SOURCE Crawford & Company (Canada) Inc.

 

For further information: For more information, contact: Heather Matthews, Senior Vice President, Human Risk, Crawford & Company (Canada) Inc., Tel: 519.578.5540 Ext. 2672, Email: Heather.Matthews@crawco.ca; For media inquiries, please contact: Gary Gardner, Senior Vice President Global Client Development, Tel: 416.957.5019, Email: Gary.Gardner@crawco.ca

 

Related Links

http://www.crawfordandcompany.com

 

3 Common Defenses Against Illegitimate Workers’ Comp Claims

3 Common Defenses Against Illegitimate Workers’ Comp ClaimsMembers of the claim management team need to be proactive when reviewing their workers’ compensation injury files to make accurate determinations of claim compensability. A careful review is required, and only legitimate claims should be paid.  Failure to do so means workers’ compensation programs will incur unnecessary costs and excessive litigation in the future.  When doing these careful reviews, it is important to know the following common defenses against illegitimate workers’ comp claims.

 

 

Is the Injured Party an Employee?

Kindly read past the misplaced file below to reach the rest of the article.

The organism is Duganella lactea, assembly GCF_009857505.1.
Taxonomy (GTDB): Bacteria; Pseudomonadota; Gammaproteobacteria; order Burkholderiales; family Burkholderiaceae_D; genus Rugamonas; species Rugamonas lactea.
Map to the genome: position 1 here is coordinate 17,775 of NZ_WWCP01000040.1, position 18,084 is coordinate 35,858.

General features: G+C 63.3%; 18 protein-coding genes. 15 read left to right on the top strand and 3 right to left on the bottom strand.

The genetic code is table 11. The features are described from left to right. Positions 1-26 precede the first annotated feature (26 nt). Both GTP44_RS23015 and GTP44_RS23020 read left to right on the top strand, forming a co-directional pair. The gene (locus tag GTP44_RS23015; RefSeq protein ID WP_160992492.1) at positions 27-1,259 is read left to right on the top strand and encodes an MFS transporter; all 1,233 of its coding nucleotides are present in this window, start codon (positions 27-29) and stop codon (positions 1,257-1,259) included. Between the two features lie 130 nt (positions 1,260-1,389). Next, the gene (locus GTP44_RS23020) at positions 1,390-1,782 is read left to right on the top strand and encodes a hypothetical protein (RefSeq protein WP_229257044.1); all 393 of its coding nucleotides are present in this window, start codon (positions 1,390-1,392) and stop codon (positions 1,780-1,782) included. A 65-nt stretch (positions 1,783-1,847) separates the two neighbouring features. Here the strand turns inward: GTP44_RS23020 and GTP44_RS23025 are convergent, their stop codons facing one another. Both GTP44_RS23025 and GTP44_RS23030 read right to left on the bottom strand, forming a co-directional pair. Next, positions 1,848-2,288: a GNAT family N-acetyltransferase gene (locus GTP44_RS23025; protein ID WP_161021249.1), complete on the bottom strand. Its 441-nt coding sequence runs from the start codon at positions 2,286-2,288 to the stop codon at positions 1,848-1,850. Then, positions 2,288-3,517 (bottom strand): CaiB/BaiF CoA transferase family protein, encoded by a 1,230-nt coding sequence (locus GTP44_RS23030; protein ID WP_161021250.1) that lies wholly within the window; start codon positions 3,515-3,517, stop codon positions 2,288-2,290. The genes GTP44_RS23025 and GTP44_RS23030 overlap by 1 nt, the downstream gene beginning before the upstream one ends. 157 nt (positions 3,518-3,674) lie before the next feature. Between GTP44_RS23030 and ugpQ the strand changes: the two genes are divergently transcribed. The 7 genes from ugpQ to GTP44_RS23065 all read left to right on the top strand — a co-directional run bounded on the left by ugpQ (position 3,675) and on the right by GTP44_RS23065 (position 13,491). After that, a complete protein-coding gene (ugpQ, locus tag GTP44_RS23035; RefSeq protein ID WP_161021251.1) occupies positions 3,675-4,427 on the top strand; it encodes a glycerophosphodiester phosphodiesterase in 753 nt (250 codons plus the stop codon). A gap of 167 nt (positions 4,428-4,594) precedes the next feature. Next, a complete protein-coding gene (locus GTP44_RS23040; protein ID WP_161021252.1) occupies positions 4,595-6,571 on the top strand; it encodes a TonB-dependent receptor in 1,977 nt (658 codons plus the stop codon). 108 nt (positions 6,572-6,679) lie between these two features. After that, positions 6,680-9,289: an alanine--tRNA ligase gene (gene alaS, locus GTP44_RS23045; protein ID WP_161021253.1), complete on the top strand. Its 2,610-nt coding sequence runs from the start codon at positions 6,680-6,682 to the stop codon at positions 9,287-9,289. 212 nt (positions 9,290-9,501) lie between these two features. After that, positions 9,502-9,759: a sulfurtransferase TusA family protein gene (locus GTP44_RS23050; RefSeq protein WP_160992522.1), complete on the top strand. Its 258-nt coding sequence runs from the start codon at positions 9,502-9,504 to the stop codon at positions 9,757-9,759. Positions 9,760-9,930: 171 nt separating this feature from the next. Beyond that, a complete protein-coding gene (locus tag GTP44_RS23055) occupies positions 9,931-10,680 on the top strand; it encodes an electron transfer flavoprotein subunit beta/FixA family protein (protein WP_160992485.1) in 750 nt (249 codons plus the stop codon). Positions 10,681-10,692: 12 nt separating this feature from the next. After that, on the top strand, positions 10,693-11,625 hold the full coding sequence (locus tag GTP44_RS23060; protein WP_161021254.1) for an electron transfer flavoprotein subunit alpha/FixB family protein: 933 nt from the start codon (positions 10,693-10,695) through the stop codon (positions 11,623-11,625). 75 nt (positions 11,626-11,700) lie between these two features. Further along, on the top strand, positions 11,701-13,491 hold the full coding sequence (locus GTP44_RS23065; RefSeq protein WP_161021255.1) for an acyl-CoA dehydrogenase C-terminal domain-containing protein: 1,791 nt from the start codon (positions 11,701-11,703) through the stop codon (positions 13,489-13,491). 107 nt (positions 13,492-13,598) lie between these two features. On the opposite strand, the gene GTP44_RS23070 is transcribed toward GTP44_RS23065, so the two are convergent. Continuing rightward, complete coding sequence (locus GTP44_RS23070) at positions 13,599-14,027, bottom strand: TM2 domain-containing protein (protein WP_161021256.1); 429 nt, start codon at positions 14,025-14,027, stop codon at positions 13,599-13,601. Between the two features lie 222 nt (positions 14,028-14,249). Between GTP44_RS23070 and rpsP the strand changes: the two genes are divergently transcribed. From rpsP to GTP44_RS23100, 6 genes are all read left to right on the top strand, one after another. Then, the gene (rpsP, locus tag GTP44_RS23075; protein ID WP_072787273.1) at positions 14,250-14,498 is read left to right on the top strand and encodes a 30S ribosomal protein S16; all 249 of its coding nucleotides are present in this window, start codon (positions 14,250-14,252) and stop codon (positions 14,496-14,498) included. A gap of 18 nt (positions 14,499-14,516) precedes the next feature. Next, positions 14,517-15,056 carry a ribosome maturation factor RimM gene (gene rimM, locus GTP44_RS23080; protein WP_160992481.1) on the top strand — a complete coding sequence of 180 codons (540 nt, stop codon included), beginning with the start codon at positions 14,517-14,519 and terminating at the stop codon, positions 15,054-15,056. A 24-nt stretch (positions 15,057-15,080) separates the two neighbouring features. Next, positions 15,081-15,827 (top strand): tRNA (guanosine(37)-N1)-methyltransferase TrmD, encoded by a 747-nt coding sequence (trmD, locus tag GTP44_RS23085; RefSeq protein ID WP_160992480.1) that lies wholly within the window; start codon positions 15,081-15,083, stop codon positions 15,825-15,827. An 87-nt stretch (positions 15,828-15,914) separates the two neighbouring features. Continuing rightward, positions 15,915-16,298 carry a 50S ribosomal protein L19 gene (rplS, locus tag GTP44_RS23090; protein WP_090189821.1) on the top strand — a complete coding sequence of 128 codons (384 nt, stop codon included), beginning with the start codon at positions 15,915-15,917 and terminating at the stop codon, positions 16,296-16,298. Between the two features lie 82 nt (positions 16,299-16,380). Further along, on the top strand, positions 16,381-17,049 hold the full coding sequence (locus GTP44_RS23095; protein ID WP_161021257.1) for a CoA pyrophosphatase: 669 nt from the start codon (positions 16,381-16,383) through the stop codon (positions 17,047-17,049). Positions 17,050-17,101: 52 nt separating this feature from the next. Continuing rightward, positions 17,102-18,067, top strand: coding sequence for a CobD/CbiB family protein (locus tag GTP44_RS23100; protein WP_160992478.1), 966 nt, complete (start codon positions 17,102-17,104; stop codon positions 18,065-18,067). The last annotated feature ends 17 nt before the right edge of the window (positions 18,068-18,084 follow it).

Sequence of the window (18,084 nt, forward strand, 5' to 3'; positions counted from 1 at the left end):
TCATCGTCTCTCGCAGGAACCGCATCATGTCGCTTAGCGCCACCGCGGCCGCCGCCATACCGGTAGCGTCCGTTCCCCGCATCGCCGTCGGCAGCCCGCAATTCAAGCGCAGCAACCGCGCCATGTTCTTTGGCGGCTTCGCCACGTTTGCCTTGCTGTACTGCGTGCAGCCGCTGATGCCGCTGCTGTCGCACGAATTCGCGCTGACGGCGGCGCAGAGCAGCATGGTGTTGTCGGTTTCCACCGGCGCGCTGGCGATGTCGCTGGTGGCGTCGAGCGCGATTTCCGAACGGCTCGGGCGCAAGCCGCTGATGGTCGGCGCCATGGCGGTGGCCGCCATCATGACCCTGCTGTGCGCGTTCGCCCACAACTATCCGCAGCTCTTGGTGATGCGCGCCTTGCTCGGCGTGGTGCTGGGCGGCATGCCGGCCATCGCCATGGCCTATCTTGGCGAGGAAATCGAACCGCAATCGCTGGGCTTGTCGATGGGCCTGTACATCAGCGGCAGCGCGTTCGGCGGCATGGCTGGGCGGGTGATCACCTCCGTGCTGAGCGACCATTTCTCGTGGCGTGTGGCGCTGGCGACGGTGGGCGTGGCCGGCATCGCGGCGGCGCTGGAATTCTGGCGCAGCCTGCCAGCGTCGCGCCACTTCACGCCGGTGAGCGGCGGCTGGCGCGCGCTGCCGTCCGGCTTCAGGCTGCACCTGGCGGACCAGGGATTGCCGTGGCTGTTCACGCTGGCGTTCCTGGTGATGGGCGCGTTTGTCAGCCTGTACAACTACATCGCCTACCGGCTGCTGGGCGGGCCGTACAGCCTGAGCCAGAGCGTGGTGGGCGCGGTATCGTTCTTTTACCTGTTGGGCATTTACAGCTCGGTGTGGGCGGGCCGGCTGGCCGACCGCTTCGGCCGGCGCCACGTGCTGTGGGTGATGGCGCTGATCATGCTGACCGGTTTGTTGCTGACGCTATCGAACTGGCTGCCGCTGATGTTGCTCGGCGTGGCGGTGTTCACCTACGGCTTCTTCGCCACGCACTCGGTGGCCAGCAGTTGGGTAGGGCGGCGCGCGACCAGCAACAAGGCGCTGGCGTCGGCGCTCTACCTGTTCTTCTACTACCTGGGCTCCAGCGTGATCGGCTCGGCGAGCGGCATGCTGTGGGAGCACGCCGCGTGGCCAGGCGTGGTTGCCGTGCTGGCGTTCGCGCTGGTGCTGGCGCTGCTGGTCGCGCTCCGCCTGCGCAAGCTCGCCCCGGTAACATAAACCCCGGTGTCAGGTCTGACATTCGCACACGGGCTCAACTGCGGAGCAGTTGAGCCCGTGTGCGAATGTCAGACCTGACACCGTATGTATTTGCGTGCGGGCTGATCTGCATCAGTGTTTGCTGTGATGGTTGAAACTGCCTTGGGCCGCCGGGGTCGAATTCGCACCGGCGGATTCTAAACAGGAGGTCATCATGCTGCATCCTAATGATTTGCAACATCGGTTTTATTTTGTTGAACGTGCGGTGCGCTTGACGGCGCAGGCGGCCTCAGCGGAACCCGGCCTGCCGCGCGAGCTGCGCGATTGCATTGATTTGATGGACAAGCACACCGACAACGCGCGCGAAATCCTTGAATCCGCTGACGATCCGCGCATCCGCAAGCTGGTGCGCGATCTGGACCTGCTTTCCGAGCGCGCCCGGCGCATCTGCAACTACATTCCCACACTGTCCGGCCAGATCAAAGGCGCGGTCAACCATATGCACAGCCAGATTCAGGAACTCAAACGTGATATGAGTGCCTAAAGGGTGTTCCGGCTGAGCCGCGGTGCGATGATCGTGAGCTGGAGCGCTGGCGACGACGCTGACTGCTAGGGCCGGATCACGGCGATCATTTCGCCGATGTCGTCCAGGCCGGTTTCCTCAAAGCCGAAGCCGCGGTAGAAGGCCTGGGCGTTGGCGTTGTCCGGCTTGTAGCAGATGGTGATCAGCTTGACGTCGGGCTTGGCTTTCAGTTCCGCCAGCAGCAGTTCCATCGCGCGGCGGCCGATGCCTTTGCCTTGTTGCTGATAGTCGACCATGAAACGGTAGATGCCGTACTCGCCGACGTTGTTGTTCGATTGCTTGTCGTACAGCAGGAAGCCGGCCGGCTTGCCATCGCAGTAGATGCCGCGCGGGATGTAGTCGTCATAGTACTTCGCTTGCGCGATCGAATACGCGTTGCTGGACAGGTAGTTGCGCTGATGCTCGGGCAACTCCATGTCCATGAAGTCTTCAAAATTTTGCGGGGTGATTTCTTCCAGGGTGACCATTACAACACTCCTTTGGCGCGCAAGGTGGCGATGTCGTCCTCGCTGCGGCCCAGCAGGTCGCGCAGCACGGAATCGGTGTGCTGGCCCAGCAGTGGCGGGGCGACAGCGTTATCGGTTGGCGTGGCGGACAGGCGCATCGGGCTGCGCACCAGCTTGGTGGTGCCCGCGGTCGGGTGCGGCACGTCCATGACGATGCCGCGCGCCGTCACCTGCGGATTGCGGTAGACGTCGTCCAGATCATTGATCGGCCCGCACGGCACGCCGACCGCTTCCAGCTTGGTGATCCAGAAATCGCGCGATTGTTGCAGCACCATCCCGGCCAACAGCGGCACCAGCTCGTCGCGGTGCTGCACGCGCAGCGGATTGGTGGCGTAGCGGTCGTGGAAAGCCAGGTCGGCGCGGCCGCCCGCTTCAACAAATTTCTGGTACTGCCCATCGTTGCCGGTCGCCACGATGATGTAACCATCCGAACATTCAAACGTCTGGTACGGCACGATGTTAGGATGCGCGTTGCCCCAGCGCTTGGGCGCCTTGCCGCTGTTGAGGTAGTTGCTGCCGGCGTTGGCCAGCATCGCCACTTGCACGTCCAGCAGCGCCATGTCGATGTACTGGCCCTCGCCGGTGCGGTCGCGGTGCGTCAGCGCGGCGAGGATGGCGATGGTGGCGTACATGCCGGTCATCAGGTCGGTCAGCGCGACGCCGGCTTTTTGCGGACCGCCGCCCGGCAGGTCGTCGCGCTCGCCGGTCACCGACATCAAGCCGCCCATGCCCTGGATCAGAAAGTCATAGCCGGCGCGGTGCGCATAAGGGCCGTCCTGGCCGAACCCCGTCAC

Workers’ compensation programs are only responsible to cover employees of an insured.  In many instances, the issue of whether the injured party is an employee is clear-cut.  However, in cases such as construction cases or other specialized professions such as consultants, this is an issue that requires careful legal review.

 

The term “employee” is generally defined by statute or administrative rule.  Basic components of what constitutes an employee include the following elements:

 

  • A person who performs services for another for hire;

 

  • An alien (regardless of legal status), minor, apprentice, or members of state law enforcement agencies;

 

  • County assessors, elected or appointed officials who fulfill a function of city, county or state governments; and

 

  • Other individuals, regardless of compensation, who fulfill the function of a company – g. – volunteers.

 

When it comes to independent contractors,” a myriad of rules and case law interpretations can apply.  Factors to consider include:

 

  • The issue of “control,” and whether the employer controls the means and manner by which the work is performed;

 

  • The method of payment to the person. Just because someone receives a W-9 does not mean they are not an employee;

 

  • Determination as to who furnishes tools and materials used to perform a job or task; and